Hellgate: London is not an MMO

Hellgate: London was touted as the “spiritual successor to Diablo II” ((Hellgate is ‘spiritual successor to Diablo II” – Roper)), but it had a horrible launch, it copped a lot of flack for game killing bugs which drove people away in, well, droves.

Six months after launch I thought I’d dig out the dusty copy I have (which I bought really cheap from a disgruntled player about 3 weeks after he bought it on launch) which I had put away after playing for about an hour for the same reasons he sold it, the game was horribly fun-killingly buggy.

Six months later a lot has changed, multiple patches to fix the bugs and add content have brought this game out of the ranks of failures in to a perfectly playable and fun game, for me anyway. If the server population is any guide people have stuck around and are returning/starting fresh, not in droves but in numbers enough to sustain the game, but who knows for how long (what is critical mass for a game which is free to play anyway?).

Some reasons I like Hellgate: London:

  • The graphics are stunning and it runs very smooth on my PC, there are some areas where the framerate drops below 20 but they’re not common enough to bother me.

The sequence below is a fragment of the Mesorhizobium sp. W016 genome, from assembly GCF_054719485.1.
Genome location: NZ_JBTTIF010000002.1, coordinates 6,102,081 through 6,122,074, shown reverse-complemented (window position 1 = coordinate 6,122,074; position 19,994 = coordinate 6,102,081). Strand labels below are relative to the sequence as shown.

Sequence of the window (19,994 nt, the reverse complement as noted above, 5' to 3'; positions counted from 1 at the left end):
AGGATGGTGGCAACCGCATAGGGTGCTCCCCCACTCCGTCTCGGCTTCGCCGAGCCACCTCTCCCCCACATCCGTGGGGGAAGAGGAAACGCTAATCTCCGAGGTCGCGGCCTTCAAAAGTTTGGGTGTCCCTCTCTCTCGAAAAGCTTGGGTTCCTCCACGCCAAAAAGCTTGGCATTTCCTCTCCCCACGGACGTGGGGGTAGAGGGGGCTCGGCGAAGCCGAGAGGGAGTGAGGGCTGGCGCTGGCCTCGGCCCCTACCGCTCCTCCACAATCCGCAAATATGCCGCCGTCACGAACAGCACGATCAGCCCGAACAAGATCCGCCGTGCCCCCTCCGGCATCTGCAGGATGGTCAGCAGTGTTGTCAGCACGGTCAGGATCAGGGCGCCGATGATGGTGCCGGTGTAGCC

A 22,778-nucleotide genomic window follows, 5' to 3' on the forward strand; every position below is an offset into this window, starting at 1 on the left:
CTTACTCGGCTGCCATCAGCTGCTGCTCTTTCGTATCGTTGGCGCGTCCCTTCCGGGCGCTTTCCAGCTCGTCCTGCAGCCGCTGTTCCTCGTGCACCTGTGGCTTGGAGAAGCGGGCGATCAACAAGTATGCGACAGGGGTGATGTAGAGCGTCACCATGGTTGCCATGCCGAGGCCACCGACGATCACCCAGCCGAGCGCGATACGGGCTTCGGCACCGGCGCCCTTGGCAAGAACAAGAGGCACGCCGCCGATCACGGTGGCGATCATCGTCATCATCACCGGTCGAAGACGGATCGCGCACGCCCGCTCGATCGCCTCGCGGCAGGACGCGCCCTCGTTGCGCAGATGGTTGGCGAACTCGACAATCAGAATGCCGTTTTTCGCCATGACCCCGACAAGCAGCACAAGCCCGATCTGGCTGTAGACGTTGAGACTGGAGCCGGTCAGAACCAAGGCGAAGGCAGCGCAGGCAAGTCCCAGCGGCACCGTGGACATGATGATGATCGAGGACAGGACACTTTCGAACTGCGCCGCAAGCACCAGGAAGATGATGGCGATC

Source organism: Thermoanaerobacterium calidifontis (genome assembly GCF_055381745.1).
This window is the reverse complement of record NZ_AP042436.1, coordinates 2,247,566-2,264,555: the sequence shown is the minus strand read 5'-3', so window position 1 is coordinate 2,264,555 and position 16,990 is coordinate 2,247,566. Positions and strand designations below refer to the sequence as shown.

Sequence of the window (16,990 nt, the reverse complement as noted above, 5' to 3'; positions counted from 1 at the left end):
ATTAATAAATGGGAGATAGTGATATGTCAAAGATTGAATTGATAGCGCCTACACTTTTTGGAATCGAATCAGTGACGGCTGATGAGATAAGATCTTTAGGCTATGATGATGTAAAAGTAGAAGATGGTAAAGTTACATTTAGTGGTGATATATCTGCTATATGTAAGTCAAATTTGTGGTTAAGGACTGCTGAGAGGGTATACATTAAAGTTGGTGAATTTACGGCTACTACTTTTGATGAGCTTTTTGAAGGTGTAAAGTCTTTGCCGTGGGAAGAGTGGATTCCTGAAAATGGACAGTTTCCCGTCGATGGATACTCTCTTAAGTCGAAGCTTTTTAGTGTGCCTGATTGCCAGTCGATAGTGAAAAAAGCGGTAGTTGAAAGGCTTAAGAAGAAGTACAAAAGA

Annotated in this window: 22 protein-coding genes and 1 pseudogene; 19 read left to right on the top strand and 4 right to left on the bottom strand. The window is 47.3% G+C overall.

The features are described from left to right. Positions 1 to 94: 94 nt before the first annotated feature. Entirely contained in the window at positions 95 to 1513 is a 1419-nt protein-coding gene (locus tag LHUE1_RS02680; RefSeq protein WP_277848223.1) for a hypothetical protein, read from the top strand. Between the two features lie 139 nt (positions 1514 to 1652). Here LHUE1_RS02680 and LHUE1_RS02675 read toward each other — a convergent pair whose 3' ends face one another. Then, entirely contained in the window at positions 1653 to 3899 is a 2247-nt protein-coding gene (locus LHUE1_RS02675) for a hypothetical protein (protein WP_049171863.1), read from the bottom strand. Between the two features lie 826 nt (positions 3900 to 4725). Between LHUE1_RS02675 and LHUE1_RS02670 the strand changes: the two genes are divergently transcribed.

• I am getting a very Diablo-like feel so far. The monsters are plentiful and easy to kill, drop loot like rain, the play mechanics are similar and grouping/partying is very similar.
  • It’s not an MMO. While there are guilds and grouping mechanics the game can be played entirely as if it is single player, in fact, there is a single player version of the game you can play completely offline if you want. This is similar to Diablo, but you can’t bring your Single Player character to an online server/game.
  • Like Diablo, there are different difficulties. You have to complete the game on the normal level before unlocking higher difficulties which are harder (duh) but also give better rewards.
  • It’s FREE to play, sort of. You can pay for a subscription ($10 per month) but from what I gather most of the benefits of subscribing are only worth it in the end-game (creating guilds, the highest difficulty level, some new content, unique items, larger inventory).

There are still some issues:

  • Occasionally the framerate drops below 5 and the game almost locks up, in most case this only last for a few seconds but in those few seconds if you have a horde of demons trying to suck your brain through your nose, it can get annoying.
  • Even though there are no MMO elements to the game, I have been playing later than I normally do, not much later, just later. This is normal when I find a game which holds my attention for more than 5 minutes so it will get better.
  • It can be a bit of a grind, but no more than I remember Diablo being. You enter an area, kill everything, take the loot and return to town. There is a arching storyline, but most of the quests are “Collect X items”.

I think it’s a shame that this game crashed (literally and figuratively) as hard as it did when it was first launched because there was a lot of well earned hype which was overshadowed by launch issues. The fact that I’m still playing after a week and haven’t touched GTA4 since my XBOX came back is a sign that the game is worth a try.